BERKELEY (KRON) – A strong 4.4 magnitude earthquake has rattled the Bay Area in California Thursday morning.
The quake struck at 2:39 a.m. and was centered in Berkeley, according to USGS. The epicenter of the quake appears to be located at the Claremont Hotel. The earthquake had a preliminary depth of 8 miles.
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KRON4 has been flooded with viewer calls and emails that it was felt across the Bay Area. People reported feeling the quake 40 miles south in San Jose and even north of Santa Rosa.
Most residents described the earthquake as a violent shaking that lasted about 5 seconds.
The quake was strong enough to knock items off shelves, but not enough to cause any significant damage.
Several residents told KRON4 it reminded them of previous earthquakes, like the Loma Prieta earthquake that devastated the Bay Area in 1989.
Keith Knudsen with USGS said this is classified as a moderate earthquake.
He said the Bay Area should expect small aftershocks during the days following the earthquake. He also said that there is about a five to 10 percent chance of a ‘foreshock’ happening, which is a quake just as strong or stronger than the last.
“We live in earthquake country so we should do all the things they tell us to do,” Knudsen said.
He suggests that you talk with your family about a plan and have supplies ready to go.
Knudsen said there have been about three earthquakes with magnitude greater than 4 to hit the region in the last decade.
Former KRON4 employee Tom Newton who lives in Albany says “It was a nice jolt. What surprised us was the duration; it seemed to go on a little too long. You know, that feeling when it stops being kind of fun and now you’re worried? We looked around the house and were quite surprised that nothing was knocked off the walls or off shelves and onto floor.”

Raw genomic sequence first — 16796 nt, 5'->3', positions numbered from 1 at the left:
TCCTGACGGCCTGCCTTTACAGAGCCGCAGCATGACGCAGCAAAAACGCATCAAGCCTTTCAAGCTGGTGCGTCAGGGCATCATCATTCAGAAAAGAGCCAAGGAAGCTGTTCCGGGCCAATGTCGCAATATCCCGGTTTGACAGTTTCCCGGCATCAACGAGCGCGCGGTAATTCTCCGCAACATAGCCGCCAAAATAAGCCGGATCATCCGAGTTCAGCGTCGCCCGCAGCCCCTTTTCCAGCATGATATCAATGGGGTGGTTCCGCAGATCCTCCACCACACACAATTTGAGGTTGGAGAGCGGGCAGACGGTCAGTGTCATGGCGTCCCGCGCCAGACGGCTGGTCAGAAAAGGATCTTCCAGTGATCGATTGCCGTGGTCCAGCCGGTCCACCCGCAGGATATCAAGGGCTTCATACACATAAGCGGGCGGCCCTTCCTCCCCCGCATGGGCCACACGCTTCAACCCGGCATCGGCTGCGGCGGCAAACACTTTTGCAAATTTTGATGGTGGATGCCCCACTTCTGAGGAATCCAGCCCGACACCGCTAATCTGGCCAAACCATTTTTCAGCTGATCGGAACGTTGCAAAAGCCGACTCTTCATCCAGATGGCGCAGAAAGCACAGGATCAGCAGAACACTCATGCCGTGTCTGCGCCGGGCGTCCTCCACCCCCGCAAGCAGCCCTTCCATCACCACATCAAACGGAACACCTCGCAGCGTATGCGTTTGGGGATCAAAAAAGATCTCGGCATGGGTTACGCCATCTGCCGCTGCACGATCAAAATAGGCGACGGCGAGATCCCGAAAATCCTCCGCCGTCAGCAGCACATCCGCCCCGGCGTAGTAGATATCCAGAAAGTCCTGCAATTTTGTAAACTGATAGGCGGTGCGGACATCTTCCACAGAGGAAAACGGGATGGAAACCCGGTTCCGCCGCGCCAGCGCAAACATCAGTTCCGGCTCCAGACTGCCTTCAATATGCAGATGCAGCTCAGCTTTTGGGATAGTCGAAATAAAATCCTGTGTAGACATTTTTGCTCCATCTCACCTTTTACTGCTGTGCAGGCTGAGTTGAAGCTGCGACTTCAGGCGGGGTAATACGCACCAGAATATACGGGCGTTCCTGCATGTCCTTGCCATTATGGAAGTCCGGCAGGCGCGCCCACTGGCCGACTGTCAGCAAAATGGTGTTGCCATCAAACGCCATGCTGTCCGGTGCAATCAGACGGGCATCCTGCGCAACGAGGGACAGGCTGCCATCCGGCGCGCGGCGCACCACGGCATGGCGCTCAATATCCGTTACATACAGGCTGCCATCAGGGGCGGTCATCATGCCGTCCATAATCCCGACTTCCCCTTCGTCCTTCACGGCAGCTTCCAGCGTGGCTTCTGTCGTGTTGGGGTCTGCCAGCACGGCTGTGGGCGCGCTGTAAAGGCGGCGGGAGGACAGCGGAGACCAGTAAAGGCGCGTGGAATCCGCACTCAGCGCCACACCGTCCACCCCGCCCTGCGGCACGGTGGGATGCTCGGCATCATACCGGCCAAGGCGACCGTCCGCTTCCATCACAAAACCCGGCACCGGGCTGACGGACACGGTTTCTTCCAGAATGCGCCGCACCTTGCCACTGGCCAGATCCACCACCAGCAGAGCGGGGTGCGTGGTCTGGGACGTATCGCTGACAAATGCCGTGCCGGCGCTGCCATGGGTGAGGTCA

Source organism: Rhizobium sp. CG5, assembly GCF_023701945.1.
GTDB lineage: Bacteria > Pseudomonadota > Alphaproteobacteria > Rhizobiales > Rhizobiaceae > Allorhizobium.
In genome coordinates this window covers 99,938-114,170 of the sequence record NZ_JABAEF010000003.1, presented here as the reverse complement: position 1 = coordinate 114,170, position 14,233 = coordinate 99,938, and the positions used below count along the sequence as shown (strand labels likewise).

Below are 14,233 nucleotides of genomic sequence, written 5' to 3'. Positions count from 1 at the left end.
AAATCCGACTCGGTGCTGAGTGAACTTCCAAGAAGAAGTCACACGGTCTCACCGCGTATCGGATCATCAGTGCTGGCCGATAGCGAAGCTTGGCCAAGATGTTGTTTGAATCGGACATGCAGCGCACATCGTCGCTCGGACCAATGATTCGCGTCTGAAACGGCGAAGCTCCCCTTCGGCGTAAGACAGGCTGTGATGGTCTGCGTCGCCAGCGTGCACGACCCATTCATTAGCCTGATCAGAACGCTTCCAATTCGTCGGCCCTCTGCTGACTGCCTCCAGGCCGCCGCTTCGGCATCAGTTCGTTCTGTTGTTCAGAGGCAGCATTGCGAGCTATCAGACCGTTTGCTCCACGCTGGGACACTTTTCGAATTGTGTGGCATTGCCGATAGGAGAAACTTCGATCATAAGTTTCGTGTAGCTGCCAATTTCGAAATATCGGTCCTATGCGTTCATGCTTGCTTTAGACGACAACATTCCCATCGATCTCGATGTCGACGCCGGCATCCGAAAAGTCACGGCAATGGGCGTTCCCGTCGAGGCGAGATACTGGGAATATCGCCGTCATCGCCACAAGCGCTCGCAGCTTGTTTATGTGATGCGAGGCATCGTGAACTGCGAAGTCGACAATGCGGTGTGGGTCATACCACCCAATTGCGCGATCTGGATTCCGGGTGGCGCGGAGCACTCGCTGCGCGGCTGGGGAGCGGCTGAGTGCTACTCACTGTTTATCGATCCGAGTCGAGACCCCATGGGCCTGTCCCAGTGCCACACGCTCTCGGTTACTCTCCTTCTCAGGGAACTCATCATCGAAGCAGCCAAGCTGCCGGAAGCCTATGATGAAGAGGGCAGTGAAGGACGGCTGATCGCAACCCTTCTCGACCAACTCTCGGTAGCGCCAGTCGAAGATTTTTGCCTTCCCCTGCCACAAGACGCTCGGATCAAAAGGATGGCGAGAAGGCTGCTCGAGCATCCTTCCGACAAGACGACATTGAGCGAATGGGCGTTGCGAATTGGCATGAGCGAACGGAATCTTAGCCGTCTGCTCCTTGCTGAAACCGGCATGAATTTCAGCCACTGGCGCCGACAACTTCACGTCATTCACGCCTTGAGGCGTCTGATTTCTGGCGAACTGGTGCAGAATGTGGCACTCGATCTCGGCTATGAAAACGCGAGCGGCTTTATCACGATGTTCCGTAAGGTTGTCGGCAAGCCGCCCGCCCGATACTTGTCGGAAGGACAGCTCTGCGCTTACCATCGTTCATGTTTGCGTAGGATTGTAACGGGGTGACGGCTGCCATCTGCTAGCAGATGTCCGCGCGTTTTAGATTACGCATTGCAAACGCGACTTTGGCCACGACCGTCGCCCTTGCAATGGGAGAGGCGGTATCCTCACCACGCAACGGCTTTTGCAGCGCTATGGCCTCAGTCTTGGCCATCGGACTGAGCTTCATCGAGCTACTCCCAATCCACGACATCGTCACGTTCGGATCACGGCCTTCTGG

Another KRON4 viewer in Union City says “my cat was laying across my chest and shaking all of a sudden then I felt a rolling shaking! At first, I thought did my upstairs neighbor fall off the bed! Good early morning!”
Robert Hilton tells the KRON4 Newsroom “I live in Hayward and was woken by what felt like something hitting my house. I thought a car hit my house. I got up and checked outside and there was nothing.”
A Richmond resident sent us this email “My house shook with trembler rolling from south to north, two or three sharp jumping jolts towards the west as it rolled directly along the fault line in my area.”
A resident in Pleasanton said “I was in a deep sleep and was awakened by a loud thud sound with a mild swaying.But it lasted only for few seconds. It reminds all of us that a big one is on our way and are we prepared for it?”
“So I live in the Berkeley Hills right at the Arlington Circle,” a KRON4 viewer said. “I can tell you that it was a long, violent shaking. Like somebody trying hard to wake you up. Not many dogs barked, but many of my Berkeley friends are still awake, unable to get back to sleep. No damage that I can see, but a good 5-10 seconds of violent shaking.”
A Daly City woman told KRON4 that after a loud boom, she walked into her kitchen to find her wine bottles had fallen off her wine rock and onto the floor. She originally thought someone had kicked down her front door.
As California resident know, you’re supposed to drop, cover and hold on during a quake. However, most people told KRON4 they didn’t think of it until after the shaking was already over.
“With everything going on in the world, I thought it was a bomb,” a woman who was near the epicenter told KRON4’s Lydia Pantazes.
The San Francisco Department of Emergency Management says there is no threat of Tsunami at this time.
There are no reports of significant damage or injury at this time, according to emergency officials.
However, KRON4 received video of items that fell off shelves at a Safeway in San Leandro.
BART is experiencing major delays as trains will be performing track inspections following the earthquake.
BART officials say there are no initial reports of damage to the system. In an abundance of caution, BART is running the very first trains at reduced speed for another visual inspection by the operator.
Riders on those first trains will experience a 20-minute delay. Normal speeds will resume following.
The San Francisco Department of Emergency Management said the 911 call volume increased immediately following the earthquake. Many concerned residents were simply asking if an earthquake had occurred.
They want to remind people to only call 9-1-1 when they have an emergency and need a police officer, firefighter, or ambulance.